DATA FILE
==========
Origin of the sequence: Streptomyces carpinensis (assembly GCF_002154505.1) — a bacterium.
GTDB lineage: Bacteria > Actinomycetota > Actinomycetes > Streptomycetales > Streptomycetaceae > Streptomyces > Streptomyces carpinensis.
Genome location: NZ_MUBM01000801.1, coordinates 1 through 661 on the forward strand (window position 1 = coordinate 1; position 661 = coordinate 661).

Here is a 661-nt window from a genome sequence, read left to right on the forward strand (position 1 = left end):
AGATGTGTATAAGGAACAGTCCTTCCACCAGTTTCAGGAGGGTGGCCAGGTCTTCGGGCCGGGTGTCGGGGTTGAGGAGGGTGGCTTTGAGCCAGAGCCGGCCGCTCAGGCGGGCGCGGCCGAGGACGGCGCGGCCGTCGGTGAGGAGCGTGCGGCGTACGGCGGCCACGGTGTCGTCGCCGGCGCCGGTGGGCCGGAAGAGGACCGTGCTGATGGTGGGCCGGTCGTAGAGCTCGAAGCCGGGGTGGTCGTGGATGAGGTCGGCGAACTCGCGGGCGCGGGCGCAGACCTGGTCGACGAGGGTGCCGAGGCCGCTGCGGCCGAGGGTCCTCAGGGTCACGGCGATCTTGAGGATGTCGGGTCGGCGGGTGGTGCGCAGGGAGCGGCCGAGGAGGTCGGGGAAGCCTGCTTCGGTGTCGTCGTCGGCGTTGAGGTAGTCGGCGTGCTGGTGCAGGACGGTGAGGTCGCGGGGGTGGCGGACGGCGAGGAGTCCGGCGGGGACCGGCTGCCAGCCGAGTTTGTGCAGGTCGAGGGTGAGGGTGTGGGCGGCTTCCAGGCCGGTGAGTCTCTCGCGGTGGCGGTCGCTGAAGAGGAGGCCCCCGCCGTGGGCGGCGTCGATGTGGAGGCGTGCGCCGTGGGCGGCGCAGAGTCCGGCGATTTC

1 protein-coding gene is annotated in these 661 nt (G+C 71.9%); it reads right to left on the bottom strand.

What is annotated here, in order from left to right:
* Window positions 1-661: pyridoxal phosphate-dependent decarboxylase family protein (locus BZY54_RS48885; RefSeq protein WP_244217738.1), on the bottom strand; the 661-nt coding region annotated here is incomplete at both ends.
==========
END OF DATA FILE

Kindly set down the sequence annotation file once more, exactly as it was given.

Origin of the sequence: Streptomyces carpinensis (assembly GCF_002154505.1) — a bacterium.
GTDB lineage: Bacteria > Actinomycetota > Actinomycetes > Streptomycetales > Streptomycetaceae > Streptomyces > Streptomyces carpinensis.
Genome location: NZ_MUBM01000801.1, coordinates 1 through 661 on the forward strand (window position 1 = coordinate 1; position 661 = coordinate 661).

Here is a 661-nt window from a genome sequence, read left to right on the forward strand (position 1 = left end):
AGATGTGTATAAGGAACAGTCCTTCCACCAGTTTCAGGAGGGTGGCCAGGTCTTCGGGCCGGGTGTCGGGGTTGAGGAGGGTGGCTTTGAGCCAGAGCCGGCCGCTCAGGCGGGCGCGGCCGAGGACGGCGCGGCCGTCGGTGAGGAGCGTGCGGCGTACGGCGGCCACGGTGTCGTCGCCGGCGCCGGTGGGCCGGAAGAGGACCGTGCTGATGGTGGGCCGGTCGTAGAGCTCGAAGCCGGGGTGGTCGTGGATGAGGTCGGCGAACTCGCGGGCGCGGGCGCAGACCTGGTCGACGAGGGTGCCGAGGCCGCTGCGGCCGAGGGTCCTCAGGGTCACGGCGATCTTGAGGATGTCGGGTCGGCGGGTGGTGCGCAGGGAGCGGCCGAGGAGGTCGGGGAAGCCTGCTTCGGTGTCGTCGTCGGCGTTGAGGTAGTCGGCGTGCTGGTGCAGGACGGTGAGGTCGCGGGGGTGGCGGACGGCGAGGAGTCCGGCGGGGACCGGCTGCCAGCCGAGTTTGTGCAGGTCGAGGGTGAGGGTGTGGGCGGCTTCCAGGCCGGTGAGTCTCTCGCGGTGGCGGTCGCTGAAGAGGAGGCCCCCGCCGTGGGCGGCGTCGATGTGGAGGCGTGCGCCGTGGGCGGCGCAGAGTCCGGCGATTTC

1 protein-coding gene is annotated in these 661 nt (G+C 71.9%); it reads right to left on the bottom strand.

What is annotated here, in order from left to right:
* Window positions 1-661: pyridoxal phosphate-dependent decarboxylase family protein (locus BZY54_RS48885; RefSeq protein WP_244217738.1), on the bottom strand; the 661-nt coding region annotated here is incomplete at both ends.